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article imageA new way of immunizing children: Chicken pox-infected lollipops

By Daniel Zhu     Nov 12, 2011 in Health
Vaccination has certainly boosted the world’s health by making people immune to certain diseases. However, some parents in the U.S. are becoming shockingly creative, using chickenpox infected lollipops to "naturally" immunize their children.
Yeah, that's right, parents are giving their children lollipops licked by other individuals infected with chickenpox, instead of using the standard vaccinations. They hope the pox’s virus will spread to their children so they can be immunized “naturally”. Since our mouths are the dirtiest and most germ filled places on our bodies, the thought of having children lick the used lollipops has shocked doctors across the U.S. Doctors warned that by licking the infected lollipops, individuals are quite unlikely to be infected, since chickenpox is mainly an airborne virus. The children will, however, have a chance to contract other lethal viruses like hepatitis B from the germs of the saliva.
Also some parents have also let their children drink the spit of those infected with chickenpox. This week, there were reports made on a Facebook group known as “Find a Pox Party In Your Area”, which consisted of parents who were willing to sell items infected with chickenpox to others around the country. Those who wanted their children to be immunized in this "natural" way, bought vials of spit and used lollipops contaminated with the chickenpox virus. In some cases a single used lollipop was priced and sold at $50. Luckily, a U.S. federal prosecutor noted that sending disease contaminated items is illegal, and the site was removed shortly after.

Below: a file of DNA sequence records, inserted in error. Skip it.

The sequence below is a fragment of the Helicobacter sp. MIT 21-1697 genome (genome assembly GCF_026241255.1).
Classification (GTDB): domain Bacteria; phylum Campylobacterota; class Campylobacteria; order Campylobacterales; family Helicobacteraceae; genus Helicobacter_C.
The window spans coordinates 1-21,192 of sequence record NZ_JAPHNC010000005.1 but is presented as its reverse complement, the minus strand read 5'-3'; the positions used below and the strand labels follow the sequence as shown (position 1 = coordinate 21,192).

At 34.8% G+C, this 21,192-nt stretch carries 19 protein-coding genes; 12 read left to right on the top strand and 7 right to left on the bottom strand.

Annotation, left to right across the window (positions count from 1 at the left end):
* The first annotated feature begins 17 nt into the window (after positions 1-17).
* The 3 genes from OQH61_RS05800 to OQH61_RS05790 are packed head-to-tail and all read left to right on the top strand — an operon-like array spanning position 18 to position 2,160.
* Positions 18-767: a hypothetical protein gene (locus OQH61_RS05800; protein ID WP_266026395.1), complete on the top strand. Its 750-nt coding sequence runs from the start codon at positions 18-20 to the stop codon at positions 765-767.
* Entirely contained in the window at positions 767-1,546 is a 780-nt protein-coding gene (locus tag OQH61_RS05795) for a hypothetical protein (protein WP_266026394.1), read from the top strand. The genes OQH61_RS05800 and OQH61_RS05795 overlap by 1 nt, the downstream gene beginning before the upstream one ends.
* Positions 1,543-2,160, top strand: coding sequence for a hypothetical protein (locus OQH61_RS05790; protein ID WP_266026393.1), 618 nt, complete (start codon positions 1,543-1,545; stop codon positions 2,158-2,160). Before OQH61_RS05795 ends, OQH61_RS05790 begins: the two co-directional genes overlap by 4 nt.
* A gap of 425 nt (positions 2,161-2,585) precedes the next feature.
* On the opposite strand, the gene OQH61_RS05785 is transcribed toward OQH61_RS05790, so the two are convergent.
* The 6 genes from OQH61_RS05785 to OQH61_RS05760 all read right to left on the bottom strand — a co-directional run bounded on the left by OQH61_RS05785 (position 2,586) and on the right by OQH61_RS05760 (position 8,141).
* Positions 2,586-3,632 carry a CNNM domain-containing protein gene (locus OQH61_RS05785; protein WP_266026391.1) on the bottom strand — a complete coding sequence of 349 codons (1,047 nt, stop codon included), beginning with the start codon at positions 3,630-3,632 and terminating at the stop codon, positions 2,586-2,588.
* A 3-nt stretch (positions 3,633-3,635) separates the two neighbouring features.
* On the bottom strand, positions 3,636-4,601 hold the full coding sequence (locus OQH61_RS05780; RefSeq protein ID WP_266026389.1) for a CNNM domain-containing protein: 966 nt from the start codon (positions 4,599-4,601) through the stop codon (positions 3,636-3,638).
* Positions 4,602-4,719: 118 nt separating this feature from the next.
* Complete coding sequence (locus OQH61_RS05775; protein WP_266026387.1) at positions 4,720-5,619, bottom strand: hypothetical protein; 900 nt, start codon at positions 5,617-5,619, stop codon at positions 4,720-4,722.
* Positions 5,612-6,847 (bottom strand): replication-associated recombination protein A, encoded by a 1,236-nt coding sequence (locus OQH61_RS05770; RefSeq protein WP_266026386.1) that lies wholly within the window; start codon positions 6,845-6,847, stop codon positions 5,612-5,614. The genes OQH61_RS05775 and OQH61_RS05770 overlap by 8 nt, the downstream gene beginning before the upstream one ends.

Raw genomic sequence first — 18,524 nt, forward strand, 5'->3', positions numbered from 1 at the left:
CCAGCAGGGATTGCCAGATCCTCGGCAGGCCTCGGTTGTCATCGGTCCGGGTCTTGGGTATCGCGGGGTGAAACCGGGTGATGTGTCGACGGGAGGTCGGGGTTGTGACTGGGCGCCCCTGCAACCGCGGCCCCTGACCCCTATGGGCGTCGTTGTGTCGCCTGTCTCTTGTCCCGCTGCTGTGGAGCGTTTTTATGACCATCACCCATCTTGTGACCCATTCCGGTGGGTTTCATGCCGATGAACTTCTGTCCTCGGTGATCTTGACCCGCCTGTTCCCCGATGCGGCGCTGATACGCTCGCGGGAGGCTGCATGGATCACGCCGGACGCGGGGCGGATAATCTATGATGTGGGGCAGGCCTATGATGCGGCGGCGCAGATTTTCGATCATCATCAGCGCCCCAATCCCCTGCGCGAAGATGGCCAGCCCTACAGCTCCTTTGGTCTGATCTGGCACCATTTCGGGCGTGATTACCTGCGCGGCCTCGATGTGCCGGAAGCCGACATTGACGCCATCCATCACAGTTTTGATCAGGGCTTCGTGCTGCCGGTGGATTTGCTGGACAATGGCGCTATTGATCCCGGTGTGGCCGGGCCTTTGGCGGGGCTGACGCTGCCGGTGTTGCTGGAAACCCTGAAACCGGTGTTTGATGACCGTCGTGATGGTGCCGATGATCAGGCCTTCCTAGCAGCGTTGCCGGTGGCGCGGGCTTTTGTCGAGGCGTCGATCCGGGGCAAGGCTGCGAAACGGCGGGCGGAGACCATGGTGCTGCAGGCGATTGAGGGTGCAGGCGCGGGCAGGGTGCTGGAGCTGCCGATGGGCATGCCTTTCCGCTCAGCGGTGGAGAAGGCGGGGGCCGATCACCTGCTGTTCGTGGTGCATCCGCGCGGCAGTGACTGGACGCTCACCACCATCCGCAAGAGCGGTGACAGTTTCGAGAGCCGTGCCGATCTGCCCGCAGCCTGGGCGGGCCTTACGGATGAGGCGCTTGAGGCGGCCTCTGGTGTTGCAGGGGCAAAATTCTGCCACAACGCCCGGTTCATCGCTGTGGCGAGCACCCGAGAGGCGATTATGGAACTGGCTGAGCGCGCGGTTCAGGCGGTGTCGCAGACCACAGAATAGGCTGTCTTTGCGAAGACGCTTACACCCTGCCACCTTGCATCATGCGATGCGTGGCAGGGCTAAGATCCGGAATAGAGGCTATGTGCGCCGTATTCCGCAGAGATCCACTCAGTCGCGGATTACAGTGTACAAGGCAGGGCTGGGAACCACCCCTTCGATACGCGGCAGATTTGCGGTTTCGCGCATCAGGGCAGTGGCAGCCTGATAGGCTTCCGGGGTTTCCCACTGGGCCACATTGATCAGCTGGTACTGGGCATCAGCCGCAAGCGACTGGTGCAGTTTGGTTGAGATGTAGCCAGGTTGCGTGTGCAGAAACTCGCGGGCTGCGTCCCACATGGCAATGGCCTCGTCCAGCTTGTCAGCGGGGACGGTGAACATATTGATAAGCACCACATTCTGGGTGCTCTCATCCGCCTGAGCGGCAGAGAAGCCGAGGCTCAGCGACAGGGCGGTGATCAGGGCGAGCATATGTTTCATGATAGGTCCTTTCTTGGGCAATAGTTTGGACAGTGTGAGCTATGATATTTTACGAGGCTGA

A question that might pop in all our minds is why parents risk their children by using this new method of transporting viruses and immunizing their sons and daughters? James Martin, the U.S. District Attorney asked, "Can you imagine getting a package in the mail from this complete stranger that you know from Facebook because you joined a group, and say here, drink this purported spit from some other kid?”
There is simply the fact that an individual may have a bad response to a vaccination. In one case, a parent who ran the "Find a Pox Party In Your Area" organization told BBC News that her son had experienced seizures, developed chronic encephalitis, and had a fever of 105.7 degrees after taking a vaccination. "He was never the same after those vaccinations," she said. She also noted the fact that her child's doctor warned her to not vaccinate her other children in fear of evoking the same reactions. Thus, she turned to other ways of vaccinating her children, and started the Facebook site for her son.
Chicken Pox Parties are also another method of immunizing children, and have been organized around the U.S. for the past few years. Obviously, doctors disapprove of infected children hugging and sharing lollipops with other individuals in these parties, trying to infect the uninfected. Again, the reasons for these parties are to naturally immunize children, and protect the young ones from the severe effects of vaccinations. Dr. Anne Gershon, the president of the Infectious Disease Society of America, said, "Chicken pox parties are a terrible mistake,". She also told the New York Post's Page Six Magazine that chickenpox is not a deadly disease, but by infecting children through the Pox Parties the uninfected could attract other more dangerous and fatal maladies.
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